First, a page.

Turbocharging Networks in the Public Sector
Brown, Kerry, Keast, Robyn, & Waterhouse, Jennifer Marie (2005) Turbocharging Networks in the Public Sector. In Easterby-Smith, M & Sako, M (Eds.) Challenges of Organisations in Global Markets: Conference Proceedings 2005 British Academy of Management, British Academy of Management, Oxford, UK, pp. 1-18.
Networks have come to occupy a key position in the strategic armoury of the government, business and community sectors and now have impact on a broad array of policy and management arenas. An emphasis on relationships, trust and mutuality mean that networks function on a different operating logic to the conventional processes of government and business. It is therefore important that organizational members of networks are able to adopt the skills and culture necessary to operate successfully under these distinctive kinds of arrangements. Because networks function from a different operational logic to traditional bureaucracies, public sector organizations may experience difficulties in adapting to networked arrangements. Networks are formed to address a variety of social problems or meet capability gaps within organizations. As such they are often under pressure to quickly produce measurable outcomes and need to form rapidly and come to full operation quickly. This paper presents a theoretical exploration of how diverse types of networks are required for different management and policy situations and draws on a set of public sector case studies to understand/demonstrate how these various types of networked arrangements may be ‘turbo-charged’ so that they more quickly adopt the characteristics necessary to deliver required outcomes.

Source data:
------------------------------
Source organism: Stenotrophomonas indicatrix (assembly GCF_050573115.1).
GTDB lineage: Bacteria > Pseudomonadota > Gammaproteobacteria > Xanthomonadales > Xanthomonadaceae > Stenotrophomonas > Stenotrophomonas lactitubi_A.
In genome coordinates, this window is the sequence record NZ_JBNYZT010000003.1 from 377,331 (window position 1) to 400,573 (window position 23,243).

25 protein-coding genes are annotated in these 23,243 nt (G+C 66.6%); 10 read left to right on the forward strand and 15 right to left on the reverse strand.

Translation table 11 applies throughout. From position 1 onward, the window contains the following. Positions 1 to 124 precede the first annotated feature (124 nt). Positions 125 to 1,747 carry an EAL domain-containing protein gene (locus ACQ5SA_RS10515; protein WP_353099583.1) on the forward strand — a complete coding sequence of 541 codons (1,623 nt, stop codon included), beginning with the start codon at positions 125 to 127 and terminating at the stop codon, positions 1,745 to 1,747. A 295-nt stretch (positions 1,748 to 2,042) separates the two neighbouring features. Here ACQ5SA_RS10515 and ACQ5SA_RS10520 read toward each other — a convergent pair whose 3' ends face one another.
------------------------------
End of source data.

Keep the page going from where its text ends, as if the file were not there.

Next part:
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|Item Type:||Conference Paper|
|Keywords:||Public Sector Management, Networks|
|Subjects:||Australian and New Zealand Standard Research Classification > STUDIES IN HUMAN SOCIETY (160000) > POLICY AND ADMINISTRATION (160500) > Public Administration (160509)|
|Divisions:||Current > QUT Faculties and Divisions > QUT Business School|
|Deposited On:||17 Jun 2009 14:31|
|Last Modified:||20 Mar 2015 06:35|
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